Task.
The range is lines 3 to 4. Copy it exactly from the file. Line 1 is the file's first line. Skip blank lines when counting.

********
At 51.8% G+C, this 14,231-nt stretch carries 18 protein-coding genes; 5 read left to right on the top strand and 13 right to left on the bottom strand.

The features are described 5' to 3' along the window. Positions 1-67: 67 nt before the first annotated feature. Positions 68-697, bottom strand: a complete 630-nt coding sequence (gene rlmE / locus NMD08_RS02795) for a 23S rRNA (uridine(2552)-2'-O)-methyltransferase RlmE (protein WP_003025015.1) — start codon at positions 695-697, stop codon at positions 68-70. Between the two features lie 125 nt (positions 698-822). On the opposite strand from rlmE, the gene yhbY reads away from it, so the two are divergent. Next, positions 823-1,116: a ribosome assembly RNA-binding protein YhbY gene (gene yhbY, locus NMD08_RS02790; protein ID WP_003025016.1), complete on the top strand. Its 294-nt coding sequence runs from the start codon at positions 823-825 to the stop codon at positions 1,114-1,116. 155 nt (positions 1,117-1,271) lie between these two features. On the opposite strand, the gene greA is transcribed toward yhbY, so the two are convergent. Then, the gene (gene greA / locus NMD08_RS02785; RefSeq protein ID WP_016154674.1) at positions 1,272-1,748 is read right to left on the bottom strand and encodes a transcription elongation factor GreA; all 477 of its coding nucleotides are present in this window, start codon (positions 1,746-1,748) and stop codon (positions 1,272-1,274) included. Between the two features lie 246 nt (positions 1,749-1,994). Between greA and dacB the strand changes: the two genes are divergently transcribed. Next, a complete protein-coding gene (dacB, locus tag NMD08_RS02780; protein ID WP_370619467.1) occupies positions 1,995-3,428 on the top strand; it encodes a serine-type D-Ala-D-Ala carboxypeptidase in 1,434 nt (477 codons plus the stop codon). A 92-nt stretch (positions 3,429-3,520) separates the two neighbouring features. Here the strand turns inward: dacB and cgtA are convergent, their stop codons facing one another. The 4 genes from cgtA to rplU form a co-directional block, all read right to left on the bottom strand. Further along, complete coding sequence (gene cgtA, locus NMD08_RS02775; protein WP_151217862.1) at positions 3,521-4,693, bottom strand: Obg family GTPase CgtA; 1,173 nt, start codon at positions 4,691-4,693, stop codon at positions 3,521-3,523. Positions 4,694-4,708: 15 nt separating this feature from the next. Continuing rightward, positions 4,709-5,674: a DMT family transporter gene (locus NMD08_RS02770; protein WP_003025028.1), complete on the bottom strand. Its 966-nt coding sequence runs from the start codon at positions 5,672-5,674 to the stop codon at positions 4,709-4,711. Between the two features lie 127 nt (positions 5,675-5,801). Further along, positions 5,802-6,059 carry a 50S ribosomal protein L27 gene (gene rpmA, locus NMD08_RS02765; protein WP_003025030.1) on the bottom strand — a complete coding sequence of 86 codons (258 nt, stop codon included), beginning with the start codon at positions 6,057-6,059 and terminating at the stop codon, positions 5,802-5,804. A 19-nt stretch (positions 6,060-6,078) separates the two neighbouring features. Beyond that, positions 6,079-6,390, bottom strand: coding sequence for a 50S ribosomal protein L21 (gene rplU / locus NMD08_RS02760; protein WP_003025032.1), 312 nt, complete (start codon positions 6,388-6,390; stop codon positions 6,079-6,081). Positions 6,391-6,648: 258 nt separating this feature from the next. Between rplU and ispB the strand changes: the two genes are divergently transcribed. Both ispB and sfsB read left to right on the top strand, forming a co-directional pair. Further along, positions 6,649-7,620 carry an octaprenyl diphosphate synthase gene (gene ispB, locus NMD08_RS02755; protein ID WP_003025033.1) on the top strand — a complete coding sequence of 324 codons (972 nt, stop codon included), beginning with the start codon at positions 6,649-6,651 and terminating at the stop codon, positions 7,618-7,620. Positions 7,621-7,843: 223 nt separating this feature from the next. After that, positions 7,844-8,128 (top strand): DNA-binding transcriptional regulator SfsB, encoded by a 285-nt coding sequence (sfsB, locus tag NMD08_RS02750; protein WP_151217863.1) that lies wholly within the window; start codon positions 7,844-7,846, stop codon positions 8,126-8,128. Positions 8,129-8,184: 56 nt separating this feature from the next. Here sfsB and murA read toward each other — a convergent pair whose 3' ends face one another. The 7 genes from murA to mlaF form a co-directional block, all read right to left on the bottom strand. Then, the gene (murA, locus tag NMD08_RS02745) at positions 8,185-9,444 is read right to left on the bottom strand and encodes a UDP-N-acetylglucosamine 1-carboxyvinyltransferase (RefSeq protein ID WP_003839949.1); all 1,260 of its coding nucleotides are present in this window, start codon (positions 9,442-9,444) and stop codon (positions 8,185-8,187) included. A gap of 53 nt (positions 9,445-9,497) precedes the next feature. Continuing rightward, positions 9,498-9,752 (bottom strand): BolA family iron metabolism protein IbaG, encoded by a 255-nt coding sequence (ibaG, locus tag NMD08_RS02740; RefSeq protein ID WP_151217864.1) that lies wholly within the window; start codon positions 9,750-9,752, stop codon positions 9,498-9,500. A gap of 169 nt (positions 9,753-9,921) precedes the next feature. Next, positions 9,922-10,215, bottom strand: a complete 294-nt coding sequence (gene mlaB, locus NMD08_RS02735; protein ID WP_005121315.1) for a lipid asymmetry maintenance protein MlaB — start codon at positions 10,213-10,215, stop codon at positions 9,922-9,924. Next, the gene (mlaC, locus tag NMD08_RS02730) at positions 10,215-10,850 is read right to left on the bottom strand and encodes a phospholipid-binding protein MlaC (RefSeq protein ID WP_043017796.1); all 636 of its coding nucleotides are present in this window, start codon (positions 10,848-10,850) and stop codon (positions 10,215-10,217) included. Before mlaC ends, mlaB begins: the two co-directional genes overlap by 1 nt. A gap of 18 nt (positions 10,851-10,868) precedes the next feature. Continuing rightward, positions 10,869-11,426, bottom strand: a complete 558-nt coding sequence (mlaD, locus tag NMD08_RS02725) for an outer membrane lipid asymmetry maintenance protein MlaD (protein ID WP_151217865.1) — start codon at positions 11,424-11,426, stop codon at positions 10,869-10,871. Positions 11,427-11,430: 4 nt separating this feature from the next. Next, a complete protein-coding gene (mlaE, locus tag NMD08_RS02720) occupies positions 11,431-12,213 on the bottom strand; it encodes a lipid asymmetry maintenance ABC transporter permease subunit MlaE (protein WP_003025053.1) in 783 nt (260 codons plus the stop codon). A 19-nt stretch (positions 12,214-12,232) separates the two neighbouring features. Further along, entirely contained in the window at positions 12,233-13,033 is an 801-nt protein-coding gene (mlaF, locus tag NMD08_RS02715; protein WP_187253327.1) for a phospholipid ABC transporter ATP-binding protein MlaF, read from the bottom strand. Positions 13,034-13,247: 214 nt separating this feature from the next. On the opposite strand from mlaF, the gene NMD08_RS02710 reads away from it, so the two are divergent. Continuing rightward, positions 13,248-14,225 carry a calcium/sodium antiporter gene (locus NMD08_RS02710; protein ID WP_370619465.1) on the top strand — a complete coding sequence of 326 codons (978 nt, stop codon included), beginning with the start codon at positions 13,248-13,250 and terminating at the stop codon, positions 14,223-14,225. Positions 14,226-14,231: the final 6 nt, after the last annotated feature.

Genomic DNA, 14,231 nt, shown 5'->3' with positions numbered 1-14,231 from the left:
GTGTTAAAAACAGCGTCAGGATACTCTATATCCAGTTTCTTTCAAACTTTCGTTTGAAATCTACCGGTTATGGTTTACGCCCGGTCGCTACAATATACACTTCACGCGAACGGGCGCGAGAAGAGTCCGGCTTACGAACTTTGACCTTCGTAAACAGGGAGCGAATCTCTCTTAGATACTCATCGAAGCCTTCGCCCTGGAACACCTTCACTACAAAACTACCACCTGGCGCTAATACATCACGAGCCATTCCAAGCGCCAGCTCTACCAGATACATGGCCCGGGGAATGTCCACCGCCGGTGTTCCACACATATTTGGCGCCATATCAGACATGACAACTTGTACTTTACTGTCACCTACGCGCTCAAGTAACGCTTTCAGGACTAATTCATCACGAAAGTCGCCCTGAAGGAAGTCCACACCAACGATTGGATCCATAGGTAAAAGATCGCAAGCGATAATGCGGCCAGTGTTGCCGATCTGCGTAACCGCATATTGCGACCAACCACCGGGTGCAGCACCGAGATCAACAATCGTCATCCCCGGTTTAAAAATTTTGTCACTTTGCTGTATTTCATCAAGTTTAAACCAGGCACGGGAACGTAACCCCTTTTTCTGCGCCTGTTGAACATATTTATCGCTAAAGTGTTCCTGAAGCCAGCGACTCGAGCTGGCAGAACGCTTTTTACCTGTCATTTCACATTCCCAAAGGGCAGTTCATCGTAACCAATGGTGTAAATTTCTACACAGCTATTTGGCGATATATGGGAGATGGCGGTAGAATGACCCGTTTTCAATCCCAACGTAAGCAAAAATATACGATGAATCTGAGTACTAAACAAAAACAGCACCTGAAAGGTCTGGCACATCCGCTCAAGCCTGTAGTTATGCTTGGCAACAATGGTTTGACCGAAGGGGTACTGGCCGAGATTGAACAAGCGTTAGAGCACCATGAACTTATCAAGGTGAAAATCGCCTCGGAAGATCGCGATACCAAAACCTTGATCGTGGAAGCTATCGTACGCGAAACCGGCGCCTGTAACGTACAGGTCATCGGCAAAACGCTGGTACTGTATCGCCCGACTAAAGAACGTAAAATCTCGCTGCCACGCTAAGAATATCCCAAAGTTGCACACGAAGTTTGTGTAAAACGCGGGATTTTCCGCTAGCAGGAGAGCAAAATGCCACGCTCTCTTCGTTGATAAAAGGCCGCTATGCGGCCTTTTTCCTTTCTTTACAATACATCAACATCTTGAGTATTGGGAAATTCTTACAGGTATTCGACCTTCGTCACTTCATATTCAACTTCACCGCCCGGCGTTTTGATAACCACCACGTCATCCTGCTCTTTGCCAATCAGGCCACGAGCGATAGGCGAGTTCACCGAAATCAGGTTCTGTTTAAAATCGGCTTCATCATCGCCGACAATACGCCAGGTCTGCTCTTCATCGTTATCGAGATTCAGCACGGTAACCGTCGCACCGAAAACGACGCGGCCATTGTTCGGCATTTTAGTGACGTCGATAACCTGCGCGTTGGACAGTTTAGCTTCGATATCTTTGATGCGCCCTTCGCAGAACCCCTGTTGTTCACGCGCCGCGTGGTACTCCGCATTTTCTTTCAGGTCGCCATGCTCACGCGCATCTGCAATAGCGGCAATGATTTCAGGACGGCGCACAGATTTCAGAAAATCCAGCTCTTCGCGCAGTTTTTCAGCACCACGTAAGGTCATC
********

Genomic DNA, 14,231 nt, shown 5'->3' with positions numbered 1-14,231 from the left:
GTGTTAAAAACAGCGTCAGGATACTCTATATCCAGTTTCTTTCAAACTTTCGTTTGAAATCTACCGGTTATGGTTTACGCCCGGTCGCTACAATATACACTTCACGCGAACGGGCGCGAGAAGAGTCCGGCTTACGAACTTTGACCTTCGTAAACAGGGAGCGAATCTCTCTTAGATACTCATCGAAGCCTTCGCCCTGGAACACCTTCACTACAAAACTACCACCTGGCGCTAATACATCACGAGCCATTCCAAGCGCCAGCTCTACCAGATACATGGCCCGGGGAATGTCCACCGCCGGTGTTCCACACATATTTGGCGCCATATCAGACATGACAACTTGTACTTTACTGTCACCTACGCGCTCAAGTAACGCTTTCAGGACTAATTCATCACGAAAGTCGCCCTGAAGGAAGTCCACACCAACGATTGGATCCATAGGTAAAAGATCGCAAGCGATAATGCGGCCAGTGTTGCCGATCTGCGTAACCGCATATTGCGACCAACCACCGGGTGCAGCACCGAGATCAACAATCGTCATCCCCGGTTTAAAAATTTTGTCACTTTGCTGTATTTCATCAAGTTTAAACCAGGCACGGGAACGTAACCCCTTTTTCTGCGCCTGTTGAACATATTTATCGCTAAAGTGTTCCTGAAGCCAGCGACTCGAGCTGGCAGAACGCTTTTTACCTGTCATTTCACATTCCCAAAGGGCAGTTCATCGTAACCAATGGTGTAAATTTCTACACAGCTATTTGGCGATATATGGGAGATGGCGGTAGAATGACCCGTTTTCAATCCCAACGTAAGCAAAAATATACGATGAATCTGAGTACTAAACAAAAACAGCACCTGAAAGGTCTGGCACATCCGCTCAAGCCTGTAGTTATGCTTGGCAACAATGGTTTGACCGAAGGGGTACTGGCCGAGATTGAACAAGCGTTAGAGCACCATGAACTTATCAAGGTGAAAATCGCCTCGGAAGATCGCGATACCAAAACCTTGATCGTGGAAGCTATCGTACGCGAAACCGGCGCCTGTAACGTACAGGTCATCGGCAAAACGCTGGTACTGTATCGCCCGACTAAAGAACGTAAAATCTCGCTGCCACGCTAAGAATATCCCAAAGTTGCACACGAAGTTTGTGTAAAACGCGGGATTTTCCGCTAGCAGGAGAGCAAAATGCCACGCTCTCTTCGTTGATAAAAGGCCGCTATGCGGCCTTTTTCCTTTCTTTACAATACATCAACATCTTGAGTATTGGGAAATTCTTACAGGTATTCGACCTTCGTCACTTCATATTCAACTTCACCGCCCGGCGTTTTGATAACCACCACGTCATCCTGCTCTTTGCCAATCAGGCCACGAGCGATAGGCGAGTTCACCGAAATCAGGTTCTGTTTAAAATCGGCTTCATCATCGCCGACAATACGCCAGGTCTGCTCTTCATCGTTATCGAGATTCAGCACGGTAACCGTCGCACCGAAAACGACGCGGCCATTGTTCGGCATTTTAGTGACGTCGATAACCTGCGCGTTGGACAGTTTAGCTTCGATATCTTTGATGCGCCCTTCGCAGAACCCCTGTTGTTCACGCGCCGCGTGGTACTCCGCATTTTCTTTCAGGTCGCCATGCTCACGCGCATCTGCAATAGCGGCAATGATTTCAGGACGGCGCACAGATTTCAGAAAATCCAGCTCTTCGCGCAGTTTTTCAGCACCACGTAAGGTCATC